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On Her Way to Medical School: Kristin Patrick ’17

May 26, 2017


student Kristin PatrickRandolph-Macon College student Kristin Patrick '17 has always loved the sciences. And now the biology major and chemistry, mathematics and French minor is looking forward to the next phase of her life: medical school. This fall, Patrick will begin classes at The George Washington University School of Medicine and Health Sciences, which has an Early Selection Program agreement with R-MC.

From Classroom to Internship
Patrick, a Presidential Scholarship recipient, followed a pre-med track at R-MC, getting career advice, and hands-on training, in preparation for medical school and an eventual career in pediatric medicine. At an internship at Numotion, a Baltimore, Maryland company that specializes in making custom wheelchairs, she learned that quality patient care is the sum of many parts.

"My internship showed me that patient care requires the collaboration of many different medical professionals," says Patrick, who shadowed Assistive Technology Professionals (ATPs) as she learned how to determine what type of wheelchair is best for a patient.

She also worked closely with Josh Quinn, the associate director of professional development and medical careers for The Edge, R-MC's four-year career program. With Quinn's help, she created a résumé, decided on which pre-med courses to take at R-MC, and prepared for her medical-school interview. "Josh helped me tremendously," she says. "He encouraged me, gave me great advice, and did mock interviews with me."

Quinn says, "I knew when Kristin excitedly jumped in to practice on a simulation mannequin during a visit to the GW Medical School that she had chosen the right path. She has consistently sought out and engaged in activities at Randolph-Macon College and beyond that will make her an excellent medical student, and a great physician."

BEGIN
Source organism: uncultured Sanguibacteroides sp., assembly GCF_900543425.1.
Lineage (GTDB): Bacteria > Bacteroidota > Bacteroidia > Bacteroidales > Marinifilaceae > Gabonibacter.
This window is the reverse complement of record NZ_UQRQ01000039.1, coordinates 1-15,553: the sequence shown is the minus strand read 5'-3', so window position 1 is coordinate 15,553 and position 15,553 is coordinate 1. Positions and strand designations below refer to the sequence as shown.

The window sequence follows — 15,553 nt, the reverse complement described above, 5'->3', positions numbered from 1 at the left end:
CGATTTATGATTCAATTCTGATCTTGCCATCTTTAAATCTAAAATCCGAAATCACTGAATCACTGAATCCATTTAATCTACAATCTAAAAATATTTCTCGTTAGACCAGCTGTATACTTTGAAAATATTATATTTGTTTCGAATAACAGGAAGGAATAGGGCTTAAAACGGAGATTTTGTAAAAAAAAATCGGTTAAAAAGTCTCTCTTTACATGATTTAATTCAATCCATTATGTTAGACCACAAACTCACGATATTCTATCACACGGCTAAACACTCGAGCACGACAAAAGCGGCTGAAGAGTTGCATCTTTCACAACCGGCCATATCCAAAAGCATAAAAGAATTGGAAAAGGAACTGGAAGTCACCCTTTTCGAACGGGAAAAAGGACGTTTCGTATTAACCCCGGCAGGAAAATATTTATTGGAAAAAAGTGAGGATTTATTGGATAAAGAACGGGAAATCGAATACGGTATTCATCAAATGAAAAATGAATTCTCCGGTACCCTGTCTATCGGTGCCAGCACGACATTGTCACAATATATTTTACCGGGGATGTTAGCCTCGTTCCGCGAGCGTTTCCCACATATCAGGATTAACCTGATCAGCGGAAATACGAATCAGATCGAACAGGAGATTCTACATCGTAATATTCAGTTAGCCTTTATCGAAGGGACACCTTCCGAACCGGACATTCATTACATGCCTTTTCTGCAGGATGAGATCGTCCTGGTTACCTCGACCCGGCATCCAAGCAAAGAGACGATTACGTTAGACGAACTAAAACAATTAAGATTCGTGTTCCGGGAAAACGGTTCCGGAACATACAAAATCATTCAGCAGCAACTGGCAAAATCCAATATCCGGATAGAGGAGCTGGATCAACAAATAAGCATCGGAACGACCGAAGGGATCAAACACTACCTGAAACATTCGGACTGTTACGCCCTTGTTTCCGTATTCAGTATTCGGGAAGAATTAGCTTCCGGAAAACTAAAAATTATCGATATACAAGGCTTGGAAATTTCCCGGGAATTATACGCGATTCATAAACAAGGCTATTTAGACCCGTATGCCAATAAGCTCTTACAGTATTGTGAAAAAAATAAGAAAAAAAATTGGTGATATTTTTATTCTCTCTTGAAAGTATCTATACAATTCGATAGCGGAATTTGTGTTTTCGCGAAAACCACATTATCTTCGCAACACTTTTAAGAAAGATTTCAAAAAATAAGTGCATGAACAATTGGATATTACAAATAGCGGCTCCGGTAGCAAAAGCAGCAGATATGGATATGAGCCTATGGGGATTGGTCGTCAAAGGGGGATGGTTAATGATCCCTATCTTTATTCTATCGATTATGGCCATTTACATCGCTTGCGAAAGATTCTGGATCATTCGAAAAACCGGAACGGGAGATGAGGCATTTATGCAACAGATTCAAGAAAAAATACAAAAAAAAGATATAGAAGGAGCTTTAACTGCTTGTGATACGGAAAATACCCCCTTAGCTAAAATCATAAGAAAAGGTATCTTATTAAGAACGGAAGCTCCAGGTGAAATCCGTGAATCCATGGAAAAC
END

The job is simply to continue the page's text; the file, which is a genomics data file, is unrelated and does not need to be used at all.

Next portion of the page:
The R-MC Experience
Patrick has been an active member of the R-MC community. She is a member of the lacrosse team, Leadership Fellows, Pre-health Society, Phi Beta Kappa Society, Pi Mu Epsilon National Honorary Mathematics Society, Beta Beta Beta Biological Society, Chi Beta Phi National Science Honorary Society, and the Phi Lambda Upsilon national chemistry society. She also served as a calculus and biology tutor in the Higgins Academic Center, and she expanded her horizons by studying abroad in Chambéry, France at the Université de Savoie, where she took classes in French language and culture.

Patrick also participated in R-MC's unique Schapiro Undergraduate Research Fellowship (SURF) project, which offers students 10 weeks of research under the guidance of a faculty member. Working under the mentorship of Biology Professor Melanie Gubbels Bupp, Patrick researched the effects of malnutrition on the immune system.

"As a researcher, I gained valuable lab experience and learned more about the immune system. I learned about T cell signaling pathways and how this pathway is disrupted under the stress of malnutrition. Professor Gubbels Bupp was an excellent mentor. I am so thankful to all my professors, and I made lifelong friends," says Patrick of her R-MC experience. "Being a Yellow Jacket has given me memories that I will cherish for the rest of my life."